Goodbyes don’t sit well with me. I’ve never liked them, and never will. When my pet fish Greeny – yes, he was green – died, I silently thanked my mom for flushing him down the toilet before I got home from school because she saved me from a hard goodbye.
But Thursday, when I stumbled back onto the Hill from a night out, I wish I got to say goodbye. Bruin Cafe closed at midnight and I was heartbroken.
Now that The Study at Hedrick boasts of staying open until 2 a.m., Bruin Cafe shuts down at midnight. Besides being a great conversation starter, The Study’s grand opening this quarter serves as a painful reminder of my memories with Bruin Cafe that I’ll never be able to relive. I’ll no longer be able to walk over from Sproul at 1 a.m. and grab a coffee to get me through a night of studying for midterms. My roommate grieves the loss of her favorite late-night study spot, a matter I never fail to hear about every night. I don’t have the luxury of ordering myself an overly cheesy turkey and provolone sandwich – without the turkey of course – and now have to settle for crepes and quiches.
Sure, you can call me spoiled for complaining about a $9.1 million study lounge and fancy food. But is the Study really worth the money? Second-year psychobiology student Lovelyn Edillo doesn’t mind the price tag.
“I’m a big fan of how it looks so it really doesn’t bother me too much,” she said. “They should just fix the food. And if it attracts all the attention away from the lounges near me, I’m happy.”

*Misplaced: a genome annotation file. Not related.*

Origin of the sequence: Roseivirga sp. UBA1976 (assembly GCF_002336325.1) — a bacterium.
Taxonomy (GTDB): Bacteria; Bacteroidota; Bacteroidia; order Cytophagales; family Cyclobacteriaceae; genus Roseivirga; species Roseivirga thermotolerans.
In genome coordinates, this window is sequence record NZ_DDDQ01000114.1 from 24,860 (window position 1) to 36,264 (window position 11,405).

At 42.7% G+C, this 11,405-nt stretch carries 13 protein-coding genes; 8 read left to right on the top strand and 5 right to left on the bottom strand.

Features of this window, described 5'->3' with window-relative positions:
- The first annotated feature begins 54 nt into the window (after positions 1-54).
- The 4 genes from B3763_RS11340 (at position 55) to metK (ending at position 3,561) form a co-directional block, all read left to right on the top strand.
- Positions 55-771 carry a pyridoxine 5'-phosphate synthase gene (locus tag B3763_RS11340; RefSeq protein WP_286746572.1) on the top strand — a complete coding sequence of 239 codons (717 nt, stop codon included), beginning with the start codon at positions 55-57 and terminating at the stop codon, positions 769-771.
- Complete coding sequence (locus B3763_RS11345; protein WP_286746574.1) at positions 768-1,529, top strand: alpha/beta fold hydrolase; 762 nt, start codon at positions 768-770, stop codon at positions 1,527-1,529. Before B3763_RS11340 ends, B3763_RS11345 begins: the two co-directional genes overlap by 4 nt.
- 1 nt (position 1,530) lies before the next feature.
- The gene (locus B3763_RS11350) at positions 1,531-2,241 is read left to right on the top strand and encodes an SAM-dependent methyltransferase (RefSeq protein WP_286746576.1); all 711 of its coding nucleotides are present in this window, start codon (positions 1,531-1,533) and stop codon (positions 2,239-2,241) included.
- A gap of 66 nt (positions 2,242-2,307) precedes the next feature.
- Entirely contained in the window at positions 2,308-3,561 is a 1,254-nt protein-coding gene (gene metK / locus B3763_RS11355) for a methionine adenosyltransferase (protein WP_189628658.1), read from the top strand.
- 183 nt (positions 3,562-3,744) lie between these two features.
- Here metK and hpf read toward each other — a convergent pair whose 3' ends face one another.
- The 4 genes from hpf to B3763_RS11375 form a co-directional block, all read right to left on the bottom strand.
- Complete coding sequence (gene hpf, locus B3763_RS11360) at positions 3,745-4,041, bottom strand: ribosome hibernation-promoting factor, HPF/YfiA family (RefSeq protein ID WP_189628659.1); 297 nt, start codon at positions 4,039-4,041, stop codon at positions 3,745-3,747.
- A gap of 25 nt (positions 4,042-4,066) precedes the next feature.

Overcrowding at popular lounges such as the one in Sproul Landing leaves stressed students feeling even more frustrated. Edillo pointed out that the Study provides students with an alternative spot to work, making room in other lounges for people who live farther from Hedrick Study.
However, Edillo still does not prefer the Study over Bruin Cafe if she wants to make a quick food run late at night.
“The study is too far and I live in Sproul Hall,” she said. “Bruin Cafe is much more accessible and I’m too lazy to leave my dorm past 12 anyway.”
Bruin Cafe is in a prime location on the Hill. It’s close enough for residents of Sunset Village and Sproul to make a quick trip over, and convenient enough for residents of Rieber and Hedrick to stop by on their way up to their rooms. Hedrick Study, on the other hand, is one of the farthest residential buildings from the Hill.
I’m also not a big fan of Hedrick Study’s food. Second-year psychobiology student Suraj Palaparty agrees.
“Bruin Cafe has real food and not little crepes,” he said. “Real food is usually what I’m going for at 1 a.m. so I don’t like the switch.”
Although the displays of elegantly garnished tartines and waffles are pleasing to the eye, their taste doesn’t exactly match up. The crepes were subpar and the waffles were soggy. For me, they’re not as filling as an overflowing Bruin Cafe sandwich, so I’m not thrilled to waste a swipe on them. Additionally, there’s virtually no vegan food options besides fruits and beverages. For a multimillion-dollar project, it wasn’t fully thought through.
I feel fortunate to go to a school that puts this much time and energy into providing me with top notch facilities. But do I think $9.1 million facilities are necessary? Definitely not. I’d rather the money be spent on more dorm buildings so freshmen don’t have to be crammed into triples, or on improving Counseling and Psychological Services, to better serve the actual pressing needs of struggling students. The Study will take some warming up to do, but Bruin Cafe will always hold a special spot in our hearts.